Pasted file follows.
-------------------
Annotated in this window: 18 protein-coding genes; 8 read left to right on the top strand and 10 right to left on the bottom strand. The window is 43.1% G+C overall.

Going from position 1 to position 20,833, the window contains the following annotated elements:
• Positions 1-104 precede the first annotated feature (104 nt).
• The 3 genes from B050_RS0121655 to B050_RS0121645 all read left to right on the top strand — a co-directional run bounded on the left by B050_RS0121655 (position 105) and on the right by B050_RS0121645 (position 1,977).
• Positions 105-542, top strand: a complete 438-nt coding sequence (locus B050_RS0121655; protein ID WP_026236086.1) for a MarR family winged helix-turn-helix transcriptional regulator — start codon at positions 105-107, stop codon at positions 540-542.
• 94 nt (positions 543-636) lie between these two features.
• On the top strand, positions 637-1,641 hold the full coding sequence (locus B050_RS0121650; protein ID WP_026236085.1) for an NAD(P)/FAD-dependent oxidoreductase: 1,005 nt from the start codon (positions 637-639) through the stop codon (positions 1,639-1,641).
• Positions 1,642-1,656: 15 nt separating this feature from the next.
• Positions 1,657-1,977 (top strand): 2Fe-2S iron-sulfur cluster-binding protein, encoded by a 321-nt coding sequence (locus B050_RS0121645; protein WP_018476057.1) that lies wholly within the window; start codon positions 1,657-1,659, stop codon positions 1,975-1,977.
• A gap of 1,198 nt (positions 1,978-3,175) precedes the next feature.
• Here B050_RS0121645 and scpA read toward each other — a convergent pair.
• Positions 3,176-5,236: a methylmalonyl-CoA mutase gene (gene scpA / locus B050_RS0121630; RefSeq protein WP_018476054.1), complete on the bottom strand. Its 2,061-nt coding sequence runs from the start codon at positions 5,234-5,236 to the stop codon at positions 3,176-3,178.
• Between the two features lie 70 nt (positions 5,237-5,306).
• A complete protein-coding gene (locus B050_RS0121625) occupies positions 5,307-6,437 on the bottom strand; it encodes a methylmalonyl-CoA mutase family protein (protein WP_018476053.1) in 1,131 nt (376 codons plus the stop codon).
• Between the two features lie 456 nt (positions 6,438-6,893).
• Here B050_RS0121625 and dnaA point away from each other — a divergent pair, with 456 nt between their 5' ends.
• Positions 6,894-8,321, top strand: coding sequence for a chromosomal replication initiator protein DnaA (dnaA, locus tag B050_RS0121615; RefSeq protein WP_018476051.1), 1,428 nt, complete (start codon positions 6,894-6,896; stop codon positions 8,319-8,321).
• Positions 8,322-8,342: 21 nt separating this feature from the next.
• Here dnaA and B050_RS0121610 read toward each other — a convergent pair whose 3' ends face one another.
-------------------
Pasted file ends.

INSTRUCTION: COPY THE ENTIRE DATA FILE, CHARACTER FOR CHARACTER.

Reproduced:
Annotated in this window: 18 protein-coding genes; 8 read left to right on the top strand and 10 right to left on the bottom strand. The window is 43.1% G+C overall.

Going from position 1 to position 20,833, the window contains the following annotated elements:
• Positions 1-104 precede the first annotated feature (104 nt).
• The 3 genes from B050_RS0121655 to B050_RS0121645 all read left to right on the top strand — a co-directional run bounded on the left by B050_RS0121655 (position 105) and on the right by B050_RS0121645 (position 1,977).
• Positions 105-542, top strand: a complete 438-nt coding sequence (locus B050_RS0121655; protein ID WP_026236086.1) for a MarR family winged helix-turn-helix transcriptional regulator — start codon at positions 105-107, stop codon at positions 540-542.
• 94 nt (positions 543-636) lie between these two features.
• On the top strand, positions 637-1,641 hold the full coding sequence (locus B050_RS0121650; protein ID WP_026236085.1) for an NAD(P)/FAD-dependent oxidoreductase: 1,005 nt from the start codon (positions 637-639) through the stop codon (positions 1,639-1,641).
• Positions 1,642-1,656: 15 nt separating this feature from the next.
• Positions 1,657-1,977 (top strand): 2Fe-2S iron-sulfur cluster-binding protein, encoded by a 321-nt coding sequence (locus B050_RS0121645; protein WP_018476057.1) that lies wholly within the window; start codon positions 1,657-1,659, stop codon positions 1,975-1,977.
• A gap of 1,198 nt (positions 1,978-3,175) precedes the next feature.
• Here B050_RS0121645 and scpA read toward each other — a convergent pair.
• Positions 3,176-5,236: a methylmalonyl-CoA mutase gene (gene scpA / locus B050_RS0121630; RefSeq protein WP_018476054.1), complete on the bottom strand. Its 2,061-nt coding sequence runs from the start codon at positions 5,234-5,236 to the stop codon at positions 3,176-3,178.
• Between the two features lie 70 nt (positions 5,237-5,306).
• A complete protein-coding gene (locus B050_RS0121625) occupies positions 5,307-6,437 on the bottom strand; it encodes a methylmalonyl-CoA mutase family protein (protein WP_018476053.1) in 1,131 nt (376 codons plus the stop codon).
• Between the two features lie 456 nt (positions 6,438-6,893).
• Here B050_RS0121625 and dnaA point away from each other — a divergent pair, with 456 nt between their 5' ends.
• Positions 6,894-8,321, top strand: coding sequence for a chromosomal replication initiator protein DnaA (dnaA, locus tag B050_RS0121615; RefSeq protein WP_018476051.1), 1,428 nt, complete (start codon positions 6,894-6,896; stop codon positions 8,319-8,321).
• Positions 8,322-8,342: 21 nt separating this feature from the next.
• Here dnaA and B050_RS0121610 read toward each other — a convergent pair whose 3' ends face one another.